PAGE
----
[OUTLOOK] Putin's Visit Could Open Many DoorsRussian Leader's Visit to Seoul Will Reshape the Future of ROK-Russia Relations
Russian President Vladimir Putin, who visited North Korea only two months after his inauguration last July, will finally visit South Korea. It is the first visit by a Russian president since 1992, and the entire world will be watching because it is scheduled before President Kim Dae-jung's visit to the United States in March and the North Korean National Defense Commission Chairman Kim Jong-il's visit to Russia in April. What will be the specific outcome of the upcoming event, in addition to reconfirming the fundamentals of the "constructive and mutually complementing relationship" between the Republic of Korea and Russia?
As disappointment replaces the overblown expectations which were noised about when the two countries began diplomatic relations in 1990, the ROK-Russia relationship has been the second priority in both Seoul and Moscow.
But President Putin has consistently declared, since the early days of his administration, that Russia will not cede to the United States a monopoly of influence either on the Korean Peninsula or in Northeast Asia. North-South Korean relations have developed rapidly since the historic summit last June, and it was Russia's most urgent issue to reconfirm its balance in relations with North and South Korea.
Russia gives a positive evaluation to President Kim Dae-jung's engagement policy toward the North, and has a great deal of respect for the subsequent changes in the North. It also has high expectations about sharing a common point of view with South Korea regarding the missile defense plan of the United States. Russia firmly believes that Korean Peninsula issues can only be resolved through multinational negotiations led by peaceful talks between the North and the South. Therefore, if the North changes its attitude and the six-way talks in which North and South Korea, the United States, Russia, China and Japan would participate do eventually take place, Russian policy could easily accommodate negotiations toward establishing peaceful relations on the Korean Peninsula as well as the ultimate goal of Korean reunification.
Russia has even higher expectations for reviving economic relations, and hopes that Mr. Putin's South Korea visit will stimulate trade and investment ties. Russia has been very unhappy, believing that South Korea only took advantage of using Russia as a leverage for approaching towards North Korea, hesitating to accept Russia as a true economic partner.
Russia admitted that its investment environment was unstable and its legal framework not fully established. But Russia has regained political and social stability and its economy has started to bounce back based on strong leadership since President Putin's inauguration.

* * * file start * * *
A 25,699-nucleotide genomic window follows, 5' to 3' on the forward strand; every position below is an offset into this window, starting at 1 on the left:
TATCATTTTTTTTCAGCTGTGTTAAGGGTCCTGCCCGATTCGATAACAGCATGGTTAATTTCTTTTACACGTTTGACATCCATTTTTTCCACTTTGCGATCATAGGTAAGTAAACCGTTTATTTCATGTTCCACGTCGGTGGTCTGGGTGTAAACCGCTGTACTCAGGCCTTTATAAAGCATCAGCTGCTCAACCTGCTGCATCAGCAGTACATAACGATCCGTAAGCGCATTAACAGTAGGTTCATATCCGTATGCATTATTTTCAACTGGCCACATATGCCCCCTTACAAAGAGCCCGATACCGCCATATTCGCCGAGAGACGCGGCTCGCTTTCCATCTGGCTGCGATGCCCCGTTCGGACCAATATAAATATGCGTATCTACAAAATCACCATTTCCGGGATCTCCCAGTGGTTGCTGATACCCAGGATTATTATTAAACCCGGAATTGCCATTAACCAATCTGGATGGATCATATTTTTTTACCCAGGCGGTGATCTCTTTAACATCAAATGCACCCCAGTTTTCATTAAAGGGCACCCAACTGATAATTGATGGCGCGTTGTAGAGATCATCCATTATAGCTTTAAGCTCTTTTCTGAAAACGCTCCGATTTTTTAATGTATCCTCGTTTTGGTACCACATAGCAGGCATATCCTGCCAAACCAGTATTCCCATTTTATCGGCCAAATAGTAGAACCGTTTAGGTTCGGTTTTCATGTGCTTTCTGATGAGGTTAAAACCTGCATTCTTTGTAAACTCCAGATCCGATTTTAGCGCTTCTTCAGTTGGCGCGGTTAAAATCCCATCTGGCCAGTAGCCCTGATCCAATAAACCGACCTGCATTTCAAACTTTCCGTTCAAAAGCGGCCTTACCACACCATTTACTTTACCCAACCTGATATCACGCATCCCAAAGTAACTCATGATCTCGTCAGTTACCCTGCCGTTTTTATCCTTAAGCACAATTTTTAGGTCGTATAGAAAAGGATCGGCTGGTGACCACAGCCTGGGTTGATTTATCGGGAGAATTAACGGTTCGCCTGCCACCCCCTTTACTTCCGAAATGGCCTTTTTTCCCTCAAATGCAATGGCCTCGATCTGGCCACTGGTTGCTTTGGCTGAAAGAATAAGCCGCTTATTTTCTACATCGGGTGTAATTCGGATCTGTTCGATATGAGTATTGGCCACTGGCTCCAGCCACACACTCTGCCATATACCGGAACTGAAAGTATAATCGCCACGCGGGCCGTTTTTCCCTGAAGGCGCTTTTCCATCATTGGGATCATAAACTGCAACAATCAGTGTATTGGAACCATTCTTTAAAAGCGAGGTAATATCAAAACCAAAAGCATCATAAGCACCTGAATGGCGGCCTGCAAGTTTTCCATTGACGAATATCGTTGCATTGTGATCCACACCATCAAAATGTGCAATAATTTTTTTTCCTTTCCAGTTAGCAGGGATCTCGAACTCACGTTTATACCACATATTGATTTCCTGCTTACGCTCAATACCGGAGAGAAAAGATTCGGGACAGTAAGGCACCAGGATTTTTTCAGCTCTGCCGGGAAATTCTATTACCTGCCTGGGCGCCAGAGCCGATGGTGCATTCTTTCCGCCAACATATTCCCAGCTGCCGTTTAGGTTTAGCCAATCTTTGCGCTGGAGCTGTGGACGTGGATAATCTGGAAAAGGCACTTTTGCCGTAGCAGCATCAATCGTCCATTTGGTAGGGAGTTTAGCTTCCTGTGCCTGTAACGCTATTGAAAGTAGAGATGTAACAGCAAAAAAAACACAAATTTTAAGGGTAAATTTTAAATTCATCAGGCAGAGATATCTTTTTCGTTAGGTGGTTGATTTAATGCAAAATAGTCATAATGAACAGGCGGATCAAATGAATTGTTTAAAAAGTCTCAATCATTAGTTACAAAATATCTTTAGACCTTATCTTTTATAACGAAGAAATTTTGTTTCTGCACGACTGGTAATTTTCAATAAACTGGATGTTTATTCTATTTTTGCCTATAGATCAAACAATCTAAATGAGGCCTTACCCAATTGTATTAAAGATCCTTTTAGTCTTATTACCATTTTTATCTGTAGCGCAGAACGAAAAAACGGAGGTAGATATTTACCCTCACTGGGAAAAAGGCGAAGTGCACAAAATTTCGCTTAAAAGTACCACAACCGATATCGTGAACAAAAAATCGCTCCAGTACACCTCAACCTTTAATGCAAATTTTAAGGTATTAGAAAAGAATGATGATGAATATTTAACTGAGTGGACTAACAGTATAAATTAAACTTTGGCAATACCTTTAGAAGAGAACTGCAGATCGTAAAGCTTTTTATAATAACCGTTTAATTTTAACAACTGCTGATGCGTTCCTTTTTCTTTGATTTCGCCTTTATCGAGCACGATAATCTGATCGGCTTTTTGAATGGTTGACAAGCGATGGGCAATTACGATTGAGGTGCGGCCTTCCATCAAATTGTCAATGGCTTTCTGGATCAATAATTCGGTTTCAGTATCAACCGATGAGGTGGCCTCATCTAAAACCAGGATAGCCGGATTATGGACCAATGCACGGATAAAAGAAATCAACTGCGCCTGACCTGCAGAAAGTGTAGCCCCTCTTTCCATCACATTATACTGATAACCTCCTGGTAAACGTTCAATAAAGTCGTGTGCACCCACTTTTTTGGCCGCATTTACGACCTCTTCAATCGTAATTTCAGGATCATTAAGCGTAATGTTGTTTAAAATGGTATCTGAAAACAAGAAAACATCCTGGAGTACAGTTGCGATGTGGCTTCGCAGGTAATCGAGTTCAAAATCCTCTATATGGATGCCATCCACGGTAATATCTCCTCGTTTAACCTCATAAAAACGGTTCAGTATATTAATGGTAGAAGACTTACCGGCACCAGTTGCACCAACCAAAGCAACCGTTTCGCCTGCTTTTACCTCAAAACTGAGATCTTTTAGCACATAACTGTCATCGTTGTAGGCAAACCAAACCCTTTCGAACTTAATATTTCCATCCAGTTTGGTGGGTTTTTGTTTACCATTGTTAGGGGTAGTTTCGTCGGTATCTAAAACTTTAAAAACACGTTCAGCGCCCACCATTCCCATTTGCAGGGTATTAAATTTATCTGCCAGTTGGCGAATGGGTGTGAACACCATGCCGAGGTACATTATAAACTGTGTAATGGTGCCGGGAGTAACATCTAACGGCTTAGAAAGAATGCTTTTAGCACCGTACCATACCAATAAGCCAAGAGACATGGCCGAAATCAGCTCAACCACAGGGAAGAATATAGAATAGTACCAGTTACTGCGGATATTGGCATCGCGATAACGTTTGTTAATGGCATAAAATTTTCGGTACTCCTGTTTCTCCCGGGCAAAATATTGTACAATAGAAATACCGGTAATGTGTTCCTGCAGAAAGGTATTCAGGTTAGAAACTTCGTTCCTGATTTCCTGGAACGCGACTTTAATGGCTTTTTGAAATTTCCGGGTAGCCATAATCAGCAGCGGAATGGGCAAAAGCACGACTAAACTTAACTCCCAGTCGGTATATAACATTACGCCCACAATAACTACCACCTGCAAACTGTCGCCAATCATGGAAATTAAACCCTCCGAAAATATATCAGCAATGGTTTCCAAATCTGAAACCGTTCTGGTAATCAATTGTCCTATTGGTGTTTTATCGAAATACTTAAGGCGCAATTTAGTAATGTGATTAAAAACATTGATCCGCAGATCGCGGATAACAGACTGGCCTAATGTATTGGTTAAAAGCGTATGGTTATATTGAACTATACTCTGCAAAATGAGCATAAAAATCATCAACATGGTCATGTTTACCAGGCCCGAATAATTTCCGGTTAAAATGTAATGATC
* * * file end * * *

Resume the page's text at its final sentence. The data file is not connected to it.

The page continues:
In addition, as North-South relations have been greatly improved, new opportunities to restore the falling condition of ROK-Russian economic relations have been opened. Russia expects that connecting the trans-Siberian railway with the rejoined railroad between North and South Korea will help revive Russian economy from stagnation. The Russian government also believes that combining Russia's technology and South Korea's capital is the ideal way to build infrastructure in North Korea, including power generating facilities. Russia also hopes to use such technical tie-ups as part of a plan to reduce the amount of debt it owes to South Korea.
What Russia is most interested in is selling arms and weapons. President Putin's top priority is resolving domestic problems, and the next is foreign policy focused on actual gains. He hopes to take full advantage of Russia's prowess as a weapons exporter. That could be sensitive; it is certain that Russia will carefully prepare measures to sell arms to South Korea because it has to consider the reaction of North Korea and because Russia is still holding a bit of a grudge, believing that South Korea took advantage of Russia in negotiations on purchasing submarines in the past.
President Putin's belated visit to South Korea is certainly a promising event. For the first time, our senior leaders will have the chance to meet the new Russian leader up close and to reconsider our position of indifference to ROK-Russian relations in the past.
Taking into account current ROK-Russian relations, conditions on the Korean Peninsula and in Northeast Asia and worldwide changes in economic power relations, it is clear that we have some chips to play in the game of negotiations to strengthen relations with Russia.
There will be challenges and the task will not be as easy as we hope, but the chances of a successful outcome are still good. A Russian newspaper once said that our reaction toward Russia's proposal for using its technology for building infrastructure in North Korea will be the litmus test for establishing trust with Russia and with North Korea at the same time. At this point, what is most important is forming ROK-Russia relations based on trust, but it will not be possible without keenly recognizing reality and understanding each other deeply.
The writer, former Korean ambassador to Russia, is president of the Korea Foundation.
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